Industrial Hardening: Coherent Goes Outdoors

Industrial Hardening: Coherent Goes Outdoors

Industrial Hardening: Coherent Goes Outdoors

The global optical transceiver market is expected to double in size by 2026, and coherent pluggables will play a significant role in this growth as they will constitute roughly a third of those sales. While coherent is now an established solution in data center interconnects and long haul networks, it is also expected to start gaining ground in the access networks that connect mobile base stations and their controllers to the rest of the Internet. LightCounting forecasts that by 2025, coherent modules will generate 19% of all sales revenue, in an estimated market of $827 million, for transceivers in back-, mid-, and front-haul network segments. This is an increase in market share from 6% in 2021, as operators are expected to replace some of their direct detect modules with coherent ones in the coming years.

Figure 1: Transceiver sales revenue (in USD) forecast for coherent modules in back/mid/front-haul network segments.    Source: LightCounting Access Optics Market Forecast – November 2020.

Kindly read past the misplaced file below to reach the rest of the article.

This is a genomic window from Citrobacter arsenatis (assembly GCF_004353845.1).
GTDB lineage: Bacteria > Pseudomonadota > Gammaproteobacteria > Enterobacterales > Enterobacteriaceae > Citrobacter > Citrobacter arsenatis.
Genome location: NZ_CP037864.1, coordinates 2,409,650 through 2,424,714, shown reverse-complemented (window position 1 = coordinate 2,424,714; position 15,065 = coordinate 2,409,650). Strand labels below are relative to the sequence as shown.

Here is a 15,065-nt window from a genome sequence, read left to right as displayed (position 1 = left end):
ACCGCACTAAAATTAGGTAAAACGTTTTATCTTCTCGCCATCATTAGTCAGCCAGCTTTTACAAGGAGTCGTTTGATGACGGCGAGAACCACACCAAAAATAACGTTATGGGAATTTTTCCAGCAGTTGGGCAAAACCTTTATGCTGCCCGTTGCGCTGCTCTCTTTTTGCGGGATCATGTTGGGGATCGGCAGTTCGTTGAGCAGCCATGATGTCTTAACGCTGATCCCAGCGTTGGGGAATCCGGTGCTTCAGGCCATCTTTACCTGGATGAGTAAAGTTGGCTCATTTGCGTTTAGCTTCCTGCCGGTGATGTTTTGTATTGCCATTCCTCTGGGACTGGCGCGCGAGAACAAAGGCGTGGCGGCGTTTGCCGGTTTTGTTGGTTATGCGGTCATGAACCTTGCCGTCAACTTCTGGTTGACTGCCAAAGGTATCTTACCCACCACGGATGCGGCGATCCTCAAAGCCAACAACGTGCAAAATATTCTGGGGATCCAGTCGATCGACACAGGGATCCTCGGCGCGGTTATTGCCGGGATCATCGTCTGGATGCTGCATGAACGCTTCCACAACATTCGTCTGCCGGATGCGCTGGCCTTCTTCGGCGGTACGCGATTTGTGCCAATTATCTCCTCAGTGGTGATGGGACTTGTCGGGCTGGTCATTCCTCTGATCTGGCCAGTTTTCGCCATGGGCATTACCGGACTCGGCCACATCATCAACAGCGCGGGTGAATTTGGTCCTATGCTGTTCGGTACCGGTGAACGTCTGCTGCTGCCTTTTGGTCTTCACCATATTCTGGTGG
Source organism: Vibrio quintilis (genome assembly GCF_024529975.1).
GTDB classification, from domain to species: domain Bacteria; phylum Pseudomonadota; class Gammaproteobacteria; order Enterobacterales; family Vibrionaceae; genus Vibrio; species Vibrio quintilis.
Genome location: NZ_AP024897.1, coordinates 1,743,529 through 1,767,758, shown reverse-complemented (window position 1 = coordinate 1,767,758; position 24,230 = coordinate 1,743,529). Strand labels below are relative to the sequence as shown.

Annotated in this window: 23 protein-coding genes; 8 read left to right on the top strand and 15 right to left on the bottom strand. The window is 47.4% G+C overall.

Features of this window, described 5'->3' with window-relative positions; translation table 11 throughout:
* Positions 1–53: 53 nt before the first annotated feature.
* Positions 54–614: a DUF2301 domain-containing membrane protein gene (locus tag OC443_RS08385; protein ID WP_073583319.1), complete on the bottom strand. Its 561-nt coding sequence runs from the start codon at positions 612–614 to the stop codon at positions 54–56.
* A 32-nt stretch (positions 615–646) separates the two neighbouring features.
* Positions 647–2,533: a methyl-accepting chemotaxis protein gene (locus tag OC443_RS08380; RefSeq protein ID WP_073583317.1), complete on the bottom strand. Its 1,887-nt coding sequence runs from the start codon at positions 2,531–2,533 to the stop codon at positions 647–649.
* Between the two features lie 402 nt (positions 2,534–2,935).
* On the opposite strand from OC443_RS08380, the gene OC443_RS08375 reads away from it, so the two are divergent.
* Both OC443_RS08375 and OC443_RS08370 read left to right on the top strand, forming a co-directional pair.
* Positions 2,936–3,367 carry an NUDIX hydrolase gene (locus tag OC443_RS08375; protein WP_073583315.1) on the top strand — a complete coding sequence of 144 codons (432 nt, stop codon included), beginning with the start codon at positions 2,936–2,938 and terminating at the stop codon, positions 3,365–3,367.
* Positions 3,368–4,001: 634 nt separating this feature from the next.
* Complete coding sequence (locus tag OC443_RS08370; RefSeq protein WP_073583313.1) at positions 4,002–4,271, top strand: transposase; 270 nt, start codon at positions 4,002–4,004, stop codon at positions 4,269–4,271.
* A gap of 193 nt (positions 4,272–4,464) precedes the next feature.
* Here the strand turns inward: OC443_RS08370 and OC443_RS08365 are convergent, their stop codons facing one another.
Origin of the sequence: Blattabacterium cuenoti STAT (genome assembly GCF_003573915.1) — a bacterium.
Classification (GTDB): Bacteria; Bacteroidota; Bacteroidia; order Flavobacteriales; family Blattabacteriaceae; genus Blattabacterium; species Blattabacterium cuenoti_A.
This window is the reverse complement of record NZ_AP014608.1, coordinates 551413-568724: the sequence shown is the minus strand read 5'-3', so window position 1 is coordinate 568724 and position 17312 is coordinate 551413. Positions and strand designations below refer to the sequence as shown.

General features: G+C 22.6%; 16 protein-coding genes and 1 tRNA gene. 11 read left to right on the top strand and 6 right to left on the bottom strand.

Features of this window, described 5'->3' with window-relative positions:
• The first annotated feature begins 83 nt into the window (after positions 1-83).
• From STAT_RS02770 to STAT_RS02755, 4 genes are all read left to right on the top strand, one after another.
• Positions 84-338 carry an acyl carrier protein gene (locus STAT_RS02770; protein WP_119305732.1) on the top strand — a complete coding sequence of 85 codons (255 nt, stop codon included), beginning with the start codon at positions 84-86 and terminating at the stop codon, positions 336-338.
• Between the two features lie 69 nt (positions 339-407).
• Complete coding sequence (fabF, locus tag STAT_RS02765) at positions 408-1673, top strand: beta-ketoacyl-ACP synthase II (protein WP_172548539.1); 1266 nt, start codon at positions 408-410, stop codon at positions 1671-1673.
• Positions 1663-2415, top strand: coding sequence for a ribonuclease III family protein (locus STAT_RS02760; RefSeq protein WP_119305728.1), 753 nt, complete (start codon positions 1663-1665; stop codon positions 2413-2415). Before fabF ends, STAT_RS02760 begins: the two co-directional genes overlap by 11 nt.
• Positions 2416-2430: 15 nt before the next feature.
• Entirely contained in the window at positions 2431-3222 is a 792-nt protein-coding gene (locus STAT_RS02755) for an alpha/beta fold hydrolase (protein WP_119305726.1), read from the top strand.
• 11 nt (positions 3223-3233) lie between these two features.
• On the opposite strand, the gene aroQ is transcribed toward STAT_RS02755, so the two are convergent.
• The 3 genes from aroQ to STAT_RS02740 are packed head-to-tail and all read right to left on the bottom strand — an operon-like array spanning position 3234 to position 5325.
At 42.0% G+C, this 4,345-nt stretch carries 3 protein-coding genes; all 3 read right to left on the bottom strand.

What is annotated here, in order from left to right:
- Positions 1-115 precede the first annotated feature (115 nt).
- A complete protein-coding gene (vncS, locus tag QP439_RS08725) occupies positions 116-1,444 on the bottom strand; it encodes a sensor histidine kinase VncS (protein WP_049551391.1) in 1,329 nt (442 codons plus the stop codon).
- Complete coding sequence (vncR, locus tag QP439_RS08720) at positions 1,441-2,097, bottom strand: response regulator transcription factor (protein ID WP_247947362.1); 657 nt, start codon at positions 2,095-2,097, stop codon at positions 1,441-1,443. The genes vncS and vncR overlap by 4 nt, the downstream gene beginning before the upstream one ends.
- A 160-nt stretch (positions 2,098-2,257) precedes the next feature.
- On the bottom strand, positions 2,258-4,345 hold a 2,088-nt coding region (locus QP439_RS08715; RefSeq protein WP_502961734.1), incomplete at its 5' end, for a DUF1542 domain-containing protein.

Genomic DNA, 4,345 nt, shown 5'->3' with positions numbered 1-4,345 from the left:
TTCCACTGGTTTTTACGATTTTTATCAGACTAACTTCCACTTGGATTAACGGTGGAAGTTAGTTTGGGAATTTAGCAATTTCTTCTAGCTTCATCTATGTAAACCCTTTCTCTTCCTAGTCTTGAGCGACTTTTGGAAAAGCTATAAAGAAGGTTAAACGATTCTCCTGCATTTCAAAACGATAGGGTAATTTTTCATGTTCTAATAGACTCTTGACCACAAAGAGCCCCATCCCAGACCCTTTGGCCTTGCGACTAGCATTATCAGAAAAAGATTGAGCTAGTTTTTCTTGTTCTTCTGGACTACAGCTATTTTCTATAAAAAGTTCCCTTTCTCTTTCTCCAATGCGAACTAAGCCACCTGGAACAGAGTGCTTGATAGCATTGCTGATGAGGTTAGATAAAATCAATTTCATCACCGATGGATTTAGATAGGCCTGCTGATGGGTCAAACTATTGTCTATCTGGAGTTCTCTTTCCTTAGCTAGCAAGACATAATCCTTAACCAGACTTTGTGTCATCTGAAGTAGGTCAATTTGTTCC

The numbers for coherent sales will only increase in the coming decade for two main reasons. First, electronic and photonic integration are making coherent pluggables economically viable and smaller (see one of our previous article on the subject). Second, the increasing data demands require access networks to increase their capacity beyond what direct detect can deliver. However, for coherent devices to become established in access networks, they must learn to live outdoors.

Controlled vs. uncontrolled environments

Coherent devices have traditionally lived in the controlled environments of data center machine rooms or network provider equipment rooms. These rooms have active temperature control, cooling systems, filters for dust and other particulates, airlocks, and humidity control. In these rooms, pluggable transceivers operate at a relatively stable temperature of around 50ºC, and they only need to survive in ambient temperatures within the commercial temperature range (C-temp) of 0 to 70ºC.